Goodbye Promotional Posts – Preparing for Facebook’s News Feed Update

Facebook recently announced that they plan on making significant changes to their News Feed that could have a big impact on the number of users exposed to a company’s post. Based on the feedback received by users, Facebook has concluded that they will now limit the organic reach of posts they deem too promotional.

Instead, Facebook will focus on giving its users more content that they care about. This means having the News Feed populated with less organic promotional posts from companies, and more posts, likes, and shares from friends. Ultimately, this is a win for Facebook users, although it poses a challenge for companies to come up with unique ways to reach out to their users.

What Are Promotional Posts?

The first question a company should ask is “What exactly defines a promotional post?” According to Facebook, promoted posts are:

  • Posts that solely push people to buy a product or install an app
  • Posts that push people to enter promotions and sweepstakes with no real context
  • Posts that reuse the exact same content from ads

Beyond that, Facebook also offers an example of a promotional post that will have poor reach:

PromoPosts

When it comes to what constitutes a good post, however, Facebook is a little vague on its definition. That being said, there are strategies that every company should apply in order to improve the odds of being on the News Feed. The tactic is to focus on creating posts with:

  • High quality video
  • Engaging, eye catching photos
  • Interesting stories/links relating to the company

The overall goal with an organic Facebook post is to be entertaining and engaging, but also to connect with a company’s brand image. This is, in fact, key to keeping posts on the News Feed.

Looking Towards Facebook Ads

For companies that rely on organic promotional Facebook posts when reaching out to their fans, the question they need to ask is: “Where do I go from here?” The answer would be to look towards Facebook Advertising.

Before jumping into to Facebook Advertising, however, it is important to understand what goals can be achieved with Facebook ads. These goals can include:

  • Increasing post engagement
  • Increasing website traffic
  • Getting new fans
  • Getting mobile application downloads
  • Getting sales/leads

In order to achieve these goals, Facebook offers a variety of ads. Below are a few types of ads offered, along with a brief description of each:

  • Boost Posts – These ads allow for a company to increase the reach of their organic posts. Companies have the option to target anyone they want, including fans and friends of fans.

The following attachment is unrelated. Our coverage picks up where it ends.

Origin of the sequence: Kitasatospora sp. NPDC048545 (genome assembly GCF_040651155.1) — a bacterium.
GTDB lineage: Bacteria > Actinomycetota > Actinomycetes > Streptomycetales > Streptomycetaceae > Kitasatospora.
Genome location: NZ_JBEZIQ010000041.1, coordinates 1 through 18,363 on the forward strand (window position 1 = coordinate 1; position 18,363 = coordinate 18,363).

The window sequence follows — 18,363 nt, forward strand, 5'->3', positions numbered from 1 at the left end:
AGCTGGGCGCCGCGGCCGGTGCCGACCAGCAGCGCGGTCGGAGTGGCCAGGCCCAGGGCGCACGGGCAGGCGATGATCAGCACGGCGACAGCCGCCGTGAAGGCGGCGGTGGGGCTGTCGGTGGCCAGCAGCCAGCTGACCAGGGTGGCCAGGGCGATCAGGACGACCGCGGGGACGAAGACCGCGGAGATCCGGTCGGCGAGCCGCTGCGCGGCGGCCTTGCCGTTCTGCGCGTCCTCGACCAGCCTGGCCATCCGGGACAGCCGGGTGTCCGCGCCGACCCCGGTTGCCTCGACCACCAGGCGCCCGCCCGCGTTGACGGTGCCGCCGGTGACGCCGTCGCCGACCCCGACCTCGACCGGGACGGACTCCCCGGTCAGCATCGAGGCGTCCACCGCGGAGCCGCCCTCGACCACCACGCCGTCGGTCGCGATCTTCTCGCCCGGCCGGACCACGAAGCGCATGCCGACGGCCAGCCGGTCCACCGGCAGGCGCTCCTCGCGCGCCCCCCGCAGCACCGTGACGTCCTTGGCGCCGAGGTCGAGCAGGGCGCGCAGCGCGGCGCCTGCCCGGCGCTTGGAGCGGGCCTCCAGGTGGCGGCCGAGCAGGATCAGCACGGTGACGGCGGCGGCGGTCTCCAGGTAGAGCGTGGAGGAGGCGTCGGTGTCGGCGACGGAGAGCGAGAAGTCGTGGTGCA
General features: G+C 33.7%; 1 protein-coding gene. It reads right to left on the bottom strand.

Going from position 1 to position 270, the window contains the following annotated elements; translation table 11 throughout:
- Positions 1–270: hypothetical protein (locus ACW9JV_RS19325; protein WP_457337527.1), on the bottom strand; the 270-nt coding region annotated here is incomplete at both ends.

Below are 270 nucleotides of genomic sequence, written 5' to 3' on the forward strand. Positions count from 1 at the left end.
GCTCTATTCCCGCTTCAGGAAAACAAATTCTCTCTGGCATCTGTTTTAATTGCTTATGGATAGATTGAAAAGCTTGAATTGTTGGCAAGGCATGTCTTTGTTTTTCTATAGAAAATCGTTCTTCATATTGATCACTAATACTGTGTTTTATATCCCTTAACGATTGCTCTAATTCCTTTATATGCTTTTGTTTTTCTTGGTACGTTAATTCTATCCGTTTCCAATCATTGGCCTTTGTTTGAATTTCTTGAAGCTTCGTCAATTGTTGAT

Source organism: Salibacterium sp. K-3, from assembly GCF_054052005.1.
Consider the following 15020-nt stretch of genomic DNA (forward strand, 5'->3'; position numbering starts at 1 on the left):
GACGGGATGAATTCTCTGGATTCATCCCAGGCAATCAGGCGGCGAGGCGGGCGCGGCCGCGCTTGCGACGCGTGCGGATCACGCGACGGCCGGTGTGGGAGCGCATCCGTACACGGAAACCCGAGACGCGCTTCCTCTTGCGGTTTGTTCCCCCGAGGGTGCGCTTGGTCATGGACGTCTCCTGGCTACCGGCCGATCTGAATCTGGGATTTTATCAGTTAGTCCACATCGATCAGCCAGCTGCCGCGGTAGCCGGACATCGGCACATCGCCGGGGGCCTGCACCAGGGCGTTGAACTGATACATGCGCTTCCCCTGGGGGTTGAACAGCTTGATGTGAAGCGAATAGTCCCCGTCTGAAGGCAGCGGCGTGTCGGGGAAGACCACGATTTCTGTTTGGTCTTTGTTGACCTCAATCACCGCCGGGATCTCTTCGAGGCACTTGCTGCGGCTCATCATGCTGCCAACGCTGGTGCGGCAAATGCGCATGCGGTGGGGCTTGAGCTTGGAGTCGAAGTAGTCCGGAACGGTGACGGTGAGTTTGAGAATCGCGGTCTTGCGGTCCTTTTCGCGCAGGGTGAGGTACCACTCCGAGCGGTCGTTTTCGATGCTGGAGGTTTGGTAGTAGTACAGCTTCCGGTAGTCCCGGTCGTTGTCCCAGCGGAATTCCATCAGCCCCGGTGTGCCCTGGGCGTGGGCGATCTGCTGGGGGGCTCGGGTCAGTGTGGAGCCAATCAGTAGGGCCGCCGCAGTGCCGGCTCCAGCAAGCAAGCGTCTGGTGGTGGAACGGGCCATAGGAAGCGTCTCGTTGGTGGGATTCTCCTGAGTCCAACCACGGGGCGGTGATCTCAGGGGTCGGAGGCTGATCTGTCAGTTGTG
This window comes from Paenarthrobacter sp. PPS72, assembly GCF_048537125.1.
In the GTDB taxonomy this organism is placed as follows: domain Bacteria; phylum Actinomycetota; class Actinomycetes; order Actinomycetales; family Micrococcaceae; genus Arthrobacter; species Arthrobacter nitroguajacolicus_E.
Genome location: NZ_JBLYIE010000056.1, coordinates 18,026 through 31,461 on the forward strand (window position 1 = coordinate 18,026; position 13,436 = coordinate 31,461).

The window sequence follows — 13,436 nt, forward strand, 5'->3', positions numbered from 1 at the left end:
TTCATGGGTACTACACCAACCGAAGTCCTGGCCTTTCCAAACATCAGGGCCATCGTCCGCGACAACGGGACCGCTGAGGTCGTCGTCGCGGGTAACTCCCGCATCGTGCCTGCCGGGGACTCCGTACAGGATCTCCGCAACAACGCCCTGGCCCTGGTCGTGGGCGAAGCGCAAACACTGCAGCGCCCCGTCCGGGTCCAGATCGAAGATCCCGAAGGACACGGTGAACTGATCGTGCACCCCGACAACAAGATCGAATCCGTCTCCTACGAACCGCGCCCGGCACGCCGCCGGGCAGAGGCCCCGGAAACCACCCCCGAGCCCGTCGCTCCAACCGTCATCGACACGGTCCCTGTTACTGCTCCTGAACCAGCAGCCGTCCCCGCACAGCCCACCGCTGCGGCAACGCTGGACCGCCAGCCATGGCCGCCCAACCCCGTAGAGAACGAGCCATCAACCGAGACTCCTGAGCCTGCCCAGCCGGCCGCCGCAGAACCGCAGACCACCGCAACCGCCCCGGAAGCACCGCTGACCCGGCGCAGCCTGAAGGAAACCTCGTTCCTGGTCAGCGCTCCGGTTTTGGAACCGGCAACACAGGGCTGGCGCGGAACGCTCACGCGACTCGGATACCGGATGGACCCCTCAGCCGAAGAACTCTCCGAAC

BoostPost

  • Fan Acquisition – These ads are designed to get new fans to “Like” a company’s Facebook page. They offer a variety of targeting options along with a prominent “Like” button.

Page Like Ad

  • Website Click – If a company needs traffic to their website, these are the ads to use. They not only offer a large image link, but include additional text that can go inside the linked area.

WebsiteClick

  • Mobile Application Downloads – Mobile App Ads are exclusive to companies that have a mobile app to offer. With these ads, users on their mobile devices can instantly download an application on their phone.

MobileApp

With all these ads, companies are able to recreate what they will no longer be able to get on Facebook organically: promotional visibility. What needs to be established is how much these goals mean to a company and if Facebook is the place to achieve them. Companies need to look at past organic Facebook results in order to determine what ads to run.

For example, a company can ask:

“Do certain posts result in sales or increased engagement?”

If so, then those types of posts are worth becoming “Boost Posts.” Another question would be:

“Do we see a good amount of mobile application downloads come through Facebook?”

If the answer is yes, “Mobile App Ads” are the way to go.

Making sure a company knows its goals and audience on Facebook is key before launching any Facebook Ad campaign.

Conclusion

Once the New Year rolls around, promoting products on Facebook organically is going to become a thing of the past. Ultimately, it’s up to the company to decide whether or not it makes sense to use Facebook Ads in order to promote their products. Understanding a company’s Facebook audience and looking at past results will shed some light on that answer.

Whether the strategy is to reach users through highly engaging organic posts or through strategic paid ads, companies should not turn away from Facebook’s audience of more than a billion users because of this new change. Like any change in social media, it’s all about adapting.

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